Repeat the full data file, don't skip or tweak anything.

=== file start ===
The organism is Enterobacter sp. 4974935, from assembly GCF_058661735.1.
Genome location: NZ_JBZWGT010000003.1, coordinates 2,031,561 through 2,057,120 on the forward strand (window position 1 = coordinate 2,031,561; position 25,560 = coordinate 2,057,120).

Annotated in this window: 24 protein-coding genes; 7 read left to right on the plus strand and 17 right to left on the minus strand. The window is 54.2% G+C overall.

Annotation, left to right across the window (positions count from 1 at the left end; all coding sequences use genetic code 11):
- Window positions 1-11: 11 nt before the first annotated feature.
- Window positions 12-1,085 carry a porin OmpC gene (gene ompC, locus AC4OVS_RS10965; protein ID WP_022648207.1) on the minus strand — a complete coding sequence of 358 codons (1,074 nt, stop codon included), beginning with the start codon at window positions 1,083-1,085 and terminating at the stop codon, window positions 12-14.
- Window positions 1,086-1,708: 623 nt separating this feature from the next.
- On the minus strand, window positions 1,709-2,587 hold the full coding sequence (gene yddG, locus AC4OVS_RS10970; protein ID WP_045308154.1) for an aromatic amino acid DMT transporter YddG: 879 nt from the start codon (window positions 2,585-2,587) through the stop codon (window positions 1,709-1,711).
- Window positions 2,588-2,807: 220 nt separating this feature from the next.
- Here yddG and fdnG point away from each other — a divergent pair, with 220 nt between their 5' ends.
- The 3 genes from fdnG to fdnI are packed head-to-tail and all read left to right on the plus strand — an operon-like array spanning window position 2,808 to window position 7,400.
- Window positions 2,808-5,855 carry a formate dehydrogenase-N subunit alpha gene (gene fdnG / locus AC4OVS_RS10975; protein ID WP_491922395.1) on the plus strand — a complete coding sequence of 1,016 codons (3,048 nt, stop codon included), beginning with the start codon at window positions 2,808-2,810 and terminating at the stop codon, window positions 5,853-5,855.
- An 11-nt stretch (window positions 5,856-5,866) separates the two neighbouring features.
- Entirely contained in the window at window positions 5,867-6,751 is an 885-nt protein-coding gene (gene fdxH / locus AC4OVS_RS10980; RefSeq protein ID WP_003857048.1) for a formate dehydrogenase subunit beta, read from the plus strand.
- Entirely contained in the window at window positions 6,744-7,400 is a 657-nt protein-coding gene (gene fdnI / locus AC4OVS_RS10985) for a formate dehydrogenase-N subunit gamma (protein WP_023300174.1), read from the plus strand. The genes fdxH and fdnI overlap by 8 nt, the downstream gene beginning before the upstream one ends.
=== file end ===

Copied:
The organism is Enterobacter sp. 4974935, from assembly GCF_058661735.1.
Genome location: NZ_JBZWGT010000003.1, coordinates 2,031,561 through 2,057,120 on the forward strand (window position 1 = coordinate 2,031,561; position 25,560 = coordinate 2,057,120).

Annotated in this window: 24 protein-coding genes; 7 read left to right on the plus strand and 17 right to left on the minus strand. The window is 54.2% G+C overall.

Annotation, left to right across the window (positions count from 1 at the left end; all coding sequences use genetic code 11):
- Window positions 1-11: 11 nt before the first annotated feature.
- Window positions 12-1,085 carry a porin OmpC gene (gene ompC, locus AC4OVS_RS10965; protein ID WP_022648207.1) on the minus strand — a complete coding sequence of 358 codons (1,074 nt, stop codon included), beginning with the start codon at window positions 1,083-1,085 and terminating at the stop codon, window positions 12-14.
- Window positions 1,086-1,708: 623 nt separating this feature from the next.
- On the minus strand, window positions 1,709-2,587 hold the full coding sequence (gene yddG, locus AC4OVS_RS10970; protein ID WP_045308154.1) for an aromatic amino acid DMT transporter YddG: 879 nt from the start codon (window positions 2,585-2,587) through the stop codon (window positions 1,709-1,711).
- Window positions 2,588-2,807: 220 nt separating this feature from the next.
- Here yddG and fdnG point away from each other — a divergent pair, with 220 nt between their 5' ends.
- The 3 genes from fdnG to fdnI are packed head-to-tail and all read left to right on the plus strand — an operon-like array spanning window position 2,808 to window position 7,400.
- Window positions 2,808-5,855 carry a formate dehydrogenase-N subunit alpha gene (gene fdnG / locus AC4OVS_RS10975; protein ID WP_491922395.1) on the plus strand — a complete coding sequence of 1,016 codons (3,048 nt, stop codon included), beginning with the start codon at window positions 2,808-2,810 and terminating at the stop codon, window positions 5,853-5,855.
- An 11-nt stretch (window positions 5,856-5,866) separates the two neighbouring features.
- Entirely contained in the window at window positions 5,867-6,751 is an 885-nt protein-coding gene (gene fdxH / locus AC4OVS_RS10980; RefSeq protein ID WP_003857048.1) for a formate dehydrogenase subunit beta, read from the plus strand.
- Entirely contained in the window at window positions 6,744-7,400 is a 657-nt protein-coding gene (gene fdnI / locus AC4OVS_RS10985) for a formate dehydrogenase-N subunit gamma (protein WP_023300174.1), read from the plus strand. The genes fdxH and fdnI overlap by 8 nt, the downstream gene beginning before the upstream one ends.